Speaking in Altoona, Pa. earlier this month, Donald Trump sprang the rarely-discussed subject of poll monitoring into the presidential campaign, telling his supporters to go to polling places on Election Day to “watch and study and make sure other people don’t come in and vote five times.” The Trump campaign launched a “Trump Election Observer” program later that day, vowing to stop “rigging” of the election.
The need for poll monitors – sometimes called election observers – is very real, but it’s not what Donald Trump thinks it is. I should know: I organize them. This is what poll monitors actually do and why they matter.
My organization, Asian Americans Advancing Justice - Asian Law Caucus, and other civil rights and advocacy organizations like Common Cause and Lawyers’ Committee for Civil Rights, recruit and train thousands of volunteer lawyers and community members to act as guardians of voters’ rights on Election Day. These poll monitors flood voting places across America, equipped with legal training and resources, to protect those casting their ballots from both intimidation from other members of the public and disenfranchisement at the hands of incompetent and sometimes discriminatory poll workers and elections officials. None of this is partisan: If a voter’s ability to vote for Donald Trump is being endangered, we will fight to have their rights upheld.
In California, we are lucky. Elections officials generally care about maximizing voter access and very rarely take part in voter disenfranchisement. But as one of the most diverse states in the nation, California must build extensive language assistance into its elections to ensure equal access to the ballot. Sometimes that goes awry.
Here’s a recent example: During California’s primary election on June 7, 2016, Asian Americans Advancing Justice - Asian Law Caucus sent poll monitors to a county in the Sacramento Valley that we had reason to believe would not meet its legal obligation to provide translated materials to voters who speak Spanish and various Asian languages.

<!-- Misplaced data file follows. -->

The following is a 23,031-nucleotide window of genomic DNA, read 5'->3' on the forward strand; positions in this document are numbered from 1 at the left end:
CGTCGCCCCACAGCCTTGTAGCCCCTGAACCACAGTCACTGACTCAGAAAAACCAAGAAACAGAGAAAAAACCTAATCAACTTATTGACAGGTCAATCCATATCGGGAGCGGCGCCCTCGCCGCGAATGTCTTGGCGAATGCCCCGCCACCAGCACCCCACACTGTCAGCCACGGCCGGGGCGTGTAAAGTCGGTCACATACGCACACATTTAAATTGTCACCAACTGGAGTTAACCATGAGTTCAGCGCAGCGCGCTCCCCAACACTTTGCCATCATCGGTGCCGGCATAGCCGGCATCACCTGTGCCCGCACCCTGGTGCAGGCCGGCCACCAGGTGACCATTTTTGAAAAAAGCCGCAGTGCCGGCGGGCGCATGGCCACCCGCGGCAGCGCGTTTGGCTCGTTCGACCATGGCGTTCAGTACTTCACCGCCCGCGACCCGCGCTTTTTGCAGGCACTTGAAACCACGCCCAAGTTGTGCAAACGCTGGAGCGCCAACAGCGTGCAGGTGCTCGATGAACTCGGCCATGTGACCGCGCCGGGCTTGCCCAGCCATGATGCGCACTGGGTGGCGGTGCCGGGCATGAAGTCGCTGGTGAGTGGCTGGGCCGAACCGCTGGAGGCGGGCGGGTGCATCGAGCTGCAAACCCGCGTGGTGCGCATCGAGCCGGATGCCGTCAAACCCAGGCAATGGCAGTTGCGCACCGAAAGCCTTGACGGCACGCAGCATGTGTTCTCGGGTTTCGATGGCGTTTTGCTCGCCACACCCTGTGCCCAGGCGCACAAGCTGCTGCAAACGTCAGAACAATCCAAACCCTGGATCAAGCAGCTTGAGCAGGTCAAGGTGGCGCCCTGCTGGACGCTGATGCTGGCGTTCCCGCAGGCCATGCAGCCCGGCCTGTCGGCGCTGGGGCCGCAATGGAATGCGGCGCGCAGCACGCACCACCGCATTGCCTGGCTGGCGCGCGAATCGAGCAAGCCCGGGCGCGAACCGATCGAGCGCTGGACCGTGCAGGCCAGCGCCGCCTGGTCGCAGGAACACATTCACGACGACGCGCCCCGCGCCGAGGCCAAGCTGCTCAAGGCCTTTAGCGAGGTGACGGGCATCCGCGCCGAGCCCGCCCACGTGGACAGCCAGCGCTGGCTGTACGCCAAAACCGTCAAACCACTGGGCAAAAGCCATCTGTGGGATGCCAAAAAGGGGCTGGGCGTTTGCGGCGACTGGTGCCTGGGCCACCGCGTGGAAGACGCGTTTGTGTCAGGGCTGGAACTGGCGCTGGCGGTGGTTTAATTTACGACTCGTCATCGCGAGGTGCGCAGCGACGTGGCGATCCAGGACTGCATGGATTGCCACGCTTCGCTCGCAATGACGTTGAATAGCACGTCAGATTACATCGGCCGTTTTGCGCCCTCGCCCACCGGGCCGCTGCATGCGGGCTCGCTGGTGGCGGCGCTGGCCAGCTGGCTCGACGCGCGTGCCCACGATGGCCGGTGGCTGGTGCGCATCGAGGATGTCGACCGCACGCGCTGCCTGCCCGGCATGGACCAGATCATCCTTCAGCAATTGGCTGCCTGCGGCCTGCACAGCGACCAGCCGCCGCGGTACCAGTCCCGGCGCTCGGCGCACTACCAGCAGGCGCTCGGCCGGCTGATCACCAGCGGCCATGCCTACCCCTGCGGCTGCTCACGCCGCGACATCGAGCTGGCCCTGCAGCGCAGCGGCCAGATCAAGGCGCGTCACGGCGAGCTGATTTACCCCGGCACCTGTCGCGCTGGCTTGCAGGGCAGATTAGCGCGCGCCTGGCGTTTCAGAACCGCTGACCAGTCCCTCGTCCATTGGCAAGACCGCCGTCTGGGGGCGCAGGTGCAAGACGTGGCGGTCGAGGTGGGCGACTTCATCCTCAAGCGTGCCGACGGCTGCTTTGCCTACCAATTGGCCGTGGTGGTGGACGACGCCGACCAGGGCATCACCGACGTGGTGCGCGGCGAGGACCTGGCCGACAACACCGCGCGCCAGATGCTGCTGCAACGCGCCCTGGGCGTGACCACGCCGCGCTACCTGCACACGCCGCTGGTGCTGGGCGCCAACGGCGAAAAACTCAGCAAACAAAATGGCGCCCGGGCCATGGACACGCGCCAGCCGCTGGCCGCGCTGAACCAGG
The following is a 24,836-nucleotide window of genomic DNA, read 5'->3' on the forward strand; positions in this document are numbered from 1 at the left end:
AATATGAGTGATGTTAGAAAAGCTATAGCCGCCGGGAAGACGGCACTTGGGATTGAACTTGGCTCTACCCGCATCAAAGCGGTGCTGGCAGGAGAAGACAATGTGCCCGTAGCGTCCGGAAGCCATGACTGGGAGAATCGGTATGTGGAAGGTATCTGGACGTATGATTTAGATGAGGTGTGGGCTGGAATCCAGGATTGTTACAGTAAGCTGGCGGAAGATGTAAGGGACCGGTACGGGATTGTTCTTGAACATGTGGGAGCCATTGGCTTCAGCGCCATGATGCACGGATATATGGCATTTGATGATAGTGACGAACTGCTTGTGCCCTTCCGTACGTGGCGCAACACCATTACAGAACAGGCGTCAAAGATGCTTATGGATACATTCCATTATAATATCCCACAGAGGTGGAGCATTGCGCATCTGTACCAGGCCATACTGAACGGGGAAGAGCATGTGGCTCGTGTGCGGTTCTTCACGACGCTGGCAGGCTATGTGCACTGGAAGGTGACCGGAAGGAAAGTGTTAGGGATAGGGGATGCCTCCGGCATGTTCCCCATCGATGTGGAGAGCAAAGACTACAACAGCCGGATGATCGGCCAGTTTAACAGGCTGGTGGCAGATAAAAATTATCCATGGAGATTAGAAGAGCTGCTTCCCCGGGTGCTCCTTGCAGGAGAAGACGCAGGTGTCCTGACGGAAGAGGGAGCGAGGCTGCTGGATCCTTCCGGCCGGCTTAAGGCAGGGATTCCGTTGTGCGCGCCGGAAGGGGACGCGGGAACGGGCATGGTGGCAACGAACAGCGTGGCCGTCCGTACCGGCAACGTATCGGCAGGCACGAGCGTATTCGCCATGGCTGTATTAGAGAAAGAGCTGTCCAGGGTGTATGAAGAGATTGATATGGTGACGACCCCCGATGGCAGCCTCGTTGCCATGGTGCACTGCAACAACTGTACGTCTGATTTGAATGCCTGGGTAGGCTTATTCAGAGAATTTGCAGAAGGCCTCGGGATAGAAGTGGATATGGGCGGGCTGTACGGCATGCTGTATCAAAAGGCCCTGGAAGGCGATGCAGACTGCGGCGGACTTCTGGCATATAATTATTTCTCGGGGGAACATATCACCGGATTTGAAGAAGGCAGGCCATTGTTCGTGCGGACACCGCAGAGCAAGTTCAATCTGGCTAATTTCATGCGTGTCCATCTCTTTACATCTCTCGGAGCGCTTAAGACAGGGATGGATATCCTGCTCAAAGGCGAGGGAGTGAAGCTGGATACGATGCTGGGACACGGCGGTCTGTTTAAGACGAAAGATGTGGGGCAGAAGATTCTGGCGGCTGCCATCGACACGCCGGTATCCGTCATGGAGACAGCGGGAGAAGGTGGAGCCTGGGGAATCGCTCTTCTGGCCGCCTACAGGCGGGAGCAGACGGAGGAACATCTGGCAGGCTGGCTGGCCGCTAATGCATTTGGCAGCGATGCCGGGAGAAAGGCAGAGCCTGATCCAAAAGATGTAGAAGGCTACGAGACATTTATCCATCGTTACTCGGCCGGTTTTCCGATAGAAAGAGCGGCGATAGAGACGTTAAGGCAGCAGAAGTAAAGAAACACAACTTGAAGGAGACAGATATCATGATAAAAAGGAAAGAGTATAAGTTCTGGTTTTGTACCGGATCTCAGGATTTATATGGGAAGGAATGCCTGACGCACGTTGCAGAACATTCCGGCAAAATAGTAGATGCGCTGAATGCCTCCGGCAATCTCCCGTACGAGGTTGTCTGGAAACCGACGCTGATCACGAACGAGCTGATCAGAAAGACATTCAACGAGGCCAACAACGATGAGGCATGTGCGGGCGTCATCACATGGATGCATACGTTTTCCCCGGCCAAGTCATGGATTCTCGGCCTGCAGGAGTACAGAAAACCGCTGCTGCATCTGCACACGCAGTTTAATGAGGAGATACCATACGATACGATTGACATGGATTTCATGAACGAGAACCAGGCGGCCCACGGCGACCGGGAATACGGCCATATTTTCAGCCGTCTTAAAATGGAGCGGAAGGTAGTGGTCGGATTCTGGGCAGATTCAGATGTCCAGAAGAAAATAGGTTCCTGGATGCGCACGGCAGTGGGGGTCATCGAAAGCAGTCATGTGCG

Our monitors met an elderly Chinese American woman at one polling place who had just cast her ballot but looked frustrated and lost. The voter was a largely monolingual Cantonese-speaker, and one of our poll monitors was a young, Mandarin-speaking attorney based in Oakland. Together they were able to piece together what happened. The voter hadn’t been able to get translated assistance, either verbally or via translated materials, even though her language limitations were clear to the poll workers present. She said she took great pride in voting in every election, but because she had been forced to cast her vote using English-only materials, she had left several contests blank. Our poll monitor got her contact information so a Cantonese-speaking attorney could follow up after Election Day.
Our poll monitors, who are trained on what federal and state law requires regarding translated materials and language assistance for voters who are not proficient in English, also took immediate action at the polling place. They asked the poll workers about the Chinese-language copy of the ballot that state law says have been posted in a conspicuous place within the polling place. The polling place had the right materials ― but they were buried below other paperwork behind the polling place’s main table. Staff admitted they hadn’t shown it to the woman when she came to vote just moments earlier. Our monitors asked the poll workers to display the translated ballot, as required by law. They refused.